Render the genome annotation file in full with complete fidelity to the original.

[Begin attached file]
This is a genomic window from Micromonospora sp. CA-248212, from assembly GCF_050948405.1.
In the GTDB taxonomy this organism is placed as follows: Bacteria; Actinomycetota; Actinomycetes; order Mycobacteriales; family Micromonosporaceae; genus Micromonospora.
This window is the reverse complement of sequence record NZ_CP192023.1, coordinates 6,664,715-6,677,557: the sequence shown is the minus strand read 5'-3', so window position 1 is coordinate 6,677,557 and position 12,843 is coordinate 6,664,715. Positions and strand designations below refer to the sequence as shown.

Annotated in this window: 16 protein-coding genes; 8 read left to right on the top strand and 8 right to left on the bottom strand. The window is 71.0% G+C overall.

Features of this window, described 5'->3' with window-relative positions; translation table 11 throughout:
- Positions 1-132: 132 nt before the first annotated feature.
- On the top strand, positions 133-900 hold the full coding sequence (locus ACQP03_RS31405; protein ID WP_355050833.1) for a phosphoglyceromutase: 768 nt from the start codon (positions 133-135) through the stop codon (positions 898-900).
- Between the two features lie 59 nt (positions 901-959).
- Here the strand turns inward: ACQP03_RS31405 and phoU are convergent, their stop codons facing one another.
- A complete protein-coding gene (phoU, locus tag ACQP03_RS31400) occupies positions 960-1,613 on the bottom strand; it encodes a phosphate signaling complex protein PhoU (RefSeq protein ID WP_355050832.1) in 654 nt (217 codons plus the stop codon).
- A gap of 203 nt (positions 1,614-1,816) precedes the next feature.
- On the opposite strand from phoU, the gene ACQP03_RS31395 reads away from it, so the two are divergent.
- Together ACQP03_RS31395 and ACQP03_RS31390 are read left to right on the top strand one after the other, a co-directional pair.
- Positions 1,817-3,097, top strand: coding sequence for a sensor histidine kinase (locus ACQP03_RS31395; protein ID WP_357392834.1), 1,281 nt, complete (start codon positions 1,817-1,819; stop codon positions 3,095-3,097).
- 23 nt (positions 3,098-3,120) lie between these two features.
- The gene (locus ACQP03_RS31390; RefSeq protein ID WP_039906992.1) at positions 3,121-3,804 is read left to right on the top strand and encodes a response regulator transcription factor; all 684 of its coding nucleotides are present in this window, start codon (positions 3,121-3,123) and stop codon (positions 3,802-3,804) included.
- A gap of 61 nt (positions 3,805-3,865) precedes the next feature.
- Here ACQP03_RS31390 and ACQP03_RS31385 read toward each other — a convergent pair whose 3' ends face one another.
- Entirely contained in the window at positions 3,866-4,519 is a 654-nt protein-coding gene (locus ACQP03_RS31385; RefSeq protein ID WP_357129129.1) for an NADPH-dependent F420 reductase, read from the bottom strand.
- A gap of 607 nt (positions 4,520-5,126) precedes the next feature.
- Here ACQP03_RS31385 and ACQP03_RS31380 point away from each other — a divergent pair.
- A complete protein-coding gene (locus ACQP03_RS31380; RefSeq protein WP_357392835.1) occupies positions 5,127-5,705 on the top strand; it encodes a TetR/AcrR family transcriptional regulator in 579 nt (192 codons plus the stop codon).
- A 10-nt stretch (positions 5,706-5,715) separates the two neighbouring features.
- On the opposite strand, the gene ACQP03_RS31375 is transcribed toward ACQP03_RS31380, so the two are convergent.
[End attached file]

This is a genomic window from Micromonospora sp. CA-248212, from assembly GCF_050948405.1.
In the GTDB taxonomy this organism is placed as follows: Bacteria; Actinomycetota; Actinomycetes; order Mycobacteriales; family Micromonosporaceae; genus Micromonospora.
This window is the reverse complement of sequence record NZ_CP192023.1, coordinates 6,664,715-6,677,557: the sequence shown is the minus strand read 5'-3', so window position 1 is coordinate 6,677,557 and position 12,843 is coordinate 6,664,715. Positions and strand designations below refer to the sequence as shown.

Annotated in this window: 16 protein-coding genes; 8 read left to right on the top strand and 8 right to left on the bottom strand. The window is 71.0% G+C overall.

Features of this window, described 5'->3' with window-relative positions; translation table 11 throughout:
- Positions 1-132: 132 nt before the first annotated feature.
- On the top strand, positions 133-900 hold the full coding sequence (locus ACQP03_RS31405; protein ID WP_355050833.1) for a phosphoglyceromutase: 768 nt from the start codon (positions 133-135) through the stop codon (positions 898-900).
- Between the two features lie 59 nt (positions 901-959).
- Here the strand turns inward: ACQP03_RS31405 and phoU are convergent, their stop codons facing one another.
- A complete protein-coding gene (phoU, locus tag ACQP03_RS31400) occupies positions 960-1,613 on the bottom strand; it encodes a phosphate signaling complex protein PhoU (RefSeq protein ID WP_355050832.1) in 654 nt (217 codons plus the stop codon).
- A gap of 203 nt (positions 1,614-1,816) precedes the next feature.
- On the opposite strand from phoU, the gene ACQP03_RS31395 reads away from it, so the two are divergent.
- Together ACQP03_RS31395 and ACQP03_RS31390 are read left to right on the top strand one after the other, a co-directional pair.
- Positions 1,817-3,097, top strand: coding sequence for a sensor histidine kinase (locus ACQP03_RS31395; protein ID WP_357392834.1), 1,281 nt, complete (start codon positions 1,817-1,819; stop codon positions 3,095-3,097).
- 23 nt (positions 3,098-3,120) lie between these two features.
- The gene (locus ACQP03_RS31390; RefSeq protein ID WP_039906992.1) at positions 3,121-3,804 is read left to right on the top strand and encodes a response regulator transcription factor; all 684 of its coding nucleotides are present in this window, start codon (positions 3,121-3,123) and stop codon (positions 3,802-3,804) included.
- A gap of 61 nt (positions 3,805-3,865) precedes the next feature.
- Here ACQP03_RS31390 and ACQP03_RS31385 read toward each other — a convergent pair whose 3' ends face one another.
- Entirely contained in the window at positions 3,866-4,519 is a 654-nt protein-coding gene (locus ACQP03_RS31385; RefSeq protein ID WP_357129129.1) for an NADPH-dependent F420 reductase, read from the bottom strand.
- A gap of 607 nt (positions 4,520-5,126) precedes the next feature.
- Here ACQP03_RS31385 and ACQP03_RS31380 point away from each other — a divergent pair.
- A complete protein-coding gene (locus ACQP03_RS31380; RefSeq protein WP_357392835.1) occupies positions 5,127-5,705 on the top strand; it encodes a TetR/AcrR family transcriptional regulator in 579 nt (192 codons plus the stop codon).
- A 10-nt stretch (positions 5,706-5,715) separates the two neighbouring features.
- On the opposite strand, the gene ACQP03_RS31375 is transcribed toward ACQP03_RS31380, so the two are convergent.